The Anti-Counterfeit Authority has warned Kenyans against counterfeit sanitizers and detergents in the market as the country takes preventive measures to stop the spread of COVID-19.
The increased demand for these products poses an opportunity for criminals to capitalize on this vulnerability by selling counterfeit detergents and sanitizers.
The Executive Director, Anti-Counterfeit Authority Mr Elema Halake said that some unscrupulous persons have taken advantage of this situation to cash in on the Coronavirus pandemic to manufacture and trade in counterfeit sanitizers and detergents. The Authority is currently following some leads on suspected counterfeit sanitizers and detergents.
Mr Halake encouraged Kenyans to be alert when buying these commodities.
“We encourage Kenyans to beware and report any suspected cases to the Authority or any other law enforcement agency,” he said.
“This serves as a reminder that dealing in counterfeit goods is a criminal offence and is punishable by law. The Authority reassures members of the public that it remains vigilant to detect and seize any counterfeit sanitizers and detergents,” he added.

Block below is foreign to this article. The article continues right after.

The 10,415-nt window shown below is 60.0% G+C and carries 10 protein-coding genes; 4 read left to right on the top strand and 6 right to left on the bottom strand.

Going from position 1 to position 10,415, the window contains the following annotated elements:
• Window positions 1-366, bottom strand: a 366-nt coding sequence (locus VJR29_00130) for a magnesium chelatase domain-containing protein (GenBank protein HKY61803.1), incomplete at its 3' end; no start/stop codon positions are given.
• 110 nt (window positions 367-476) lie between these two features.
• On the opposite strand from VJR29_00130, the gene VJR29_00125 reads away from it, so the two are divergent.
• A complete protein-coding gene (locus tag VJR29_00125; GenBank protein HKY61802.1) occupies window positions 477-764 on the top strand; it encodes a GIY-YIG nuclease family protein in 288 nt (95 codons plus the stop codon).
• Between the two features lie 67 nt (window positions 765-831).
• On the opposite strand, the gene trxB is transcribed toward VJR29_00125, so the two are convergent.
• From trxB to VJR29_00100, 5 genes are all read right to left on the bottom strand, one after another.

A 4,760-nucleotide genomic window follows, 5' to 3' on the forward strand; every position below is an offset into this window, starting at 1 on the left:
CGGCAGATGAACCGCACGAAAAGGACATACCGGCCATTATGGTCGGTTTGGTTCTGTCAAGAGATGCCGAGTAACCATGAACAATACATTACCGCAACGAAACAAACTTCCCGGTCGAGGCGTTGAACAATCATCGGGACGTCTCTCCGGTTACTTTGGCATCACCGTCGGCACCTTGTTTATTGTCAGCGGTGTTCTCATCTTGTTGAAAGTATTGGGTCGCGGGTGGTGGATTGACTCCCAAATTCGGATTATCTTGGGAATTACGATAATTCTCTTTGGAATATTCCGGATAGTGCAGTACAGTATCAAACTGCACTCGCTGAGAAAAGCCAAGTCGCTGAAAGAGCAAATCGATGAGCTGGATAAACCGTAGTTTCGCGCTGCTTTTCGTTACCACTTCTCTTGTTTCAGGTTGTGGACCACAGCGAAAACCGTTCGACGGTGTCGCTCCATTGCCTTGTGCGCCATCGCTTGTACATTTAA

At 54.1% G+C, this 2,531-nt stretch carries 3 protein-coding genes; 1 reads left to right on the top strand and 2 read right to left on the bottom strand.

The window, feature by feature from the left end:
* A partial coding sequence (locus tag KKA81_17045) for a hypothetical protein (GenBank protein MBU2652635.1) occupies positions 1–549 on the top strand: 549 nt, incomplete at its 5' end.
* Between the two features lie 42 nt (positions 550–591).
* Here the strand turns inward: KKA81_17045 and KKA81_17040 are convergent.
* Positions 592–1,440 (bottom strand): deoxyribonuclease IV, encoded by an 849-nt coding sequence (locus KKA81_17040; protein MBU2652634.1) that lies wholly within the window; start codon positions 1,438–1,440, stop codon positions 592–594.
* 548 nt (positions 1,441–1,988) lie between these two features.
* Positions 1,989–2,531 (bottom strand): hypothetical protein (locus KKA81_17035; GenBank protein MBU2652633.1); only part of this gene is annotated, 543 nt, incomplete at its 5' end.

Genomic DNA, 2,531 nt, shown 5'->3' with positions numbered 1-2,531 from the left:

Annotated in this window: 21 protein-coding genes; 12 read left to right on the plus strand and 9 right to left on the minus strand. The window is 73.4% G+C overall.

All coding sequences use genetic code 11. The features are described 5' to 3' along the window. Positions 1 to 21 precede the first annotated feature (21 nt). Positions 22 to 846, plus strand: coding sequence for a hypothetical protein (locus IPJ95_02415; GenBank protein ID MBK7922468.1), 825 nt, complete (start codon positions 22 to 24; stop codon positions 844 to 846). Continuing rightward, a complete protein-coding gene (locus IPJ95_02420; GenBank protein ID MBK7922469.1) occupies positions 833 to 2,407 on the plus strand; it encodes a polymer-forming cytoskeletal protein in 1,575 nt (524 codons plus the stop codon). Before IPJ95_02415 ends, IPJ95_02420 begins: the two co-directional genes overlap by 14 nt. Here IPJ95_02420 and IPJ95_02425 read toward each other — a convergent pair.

On March 20, the Kenya Bureau of Standards (KEBS) nabbed eight brands of fake sanitizers within Nairobi and Nakuru.
The brands that were seized include 0-Germs (Nakuru), San Gel (Dulax Enterprises, Kariobangi), Vicente (Vicente Caps, Thika Road), Angelicas Luxury (A & J London South C), OPTZAR Advanced (Opttum Enterprises Ltd), Pure Magic (AROMAKARE Ltd, Lunga Lunga Square) and Dulax, Lulu (Map Cleaning Services Ltd).
In addition, KEBS also released a list of Sanitizers that have been approved with the standardization mark and urged Kenyans to be careful while making their purchases.
On March 19, 2020, the government announced that Kenyans would receive free alcohol-based hand sanitizers in a bid to curb the coronavirus menace.
So far, Kenya has confirmed 16 cases of Covid-19 and zero deaths.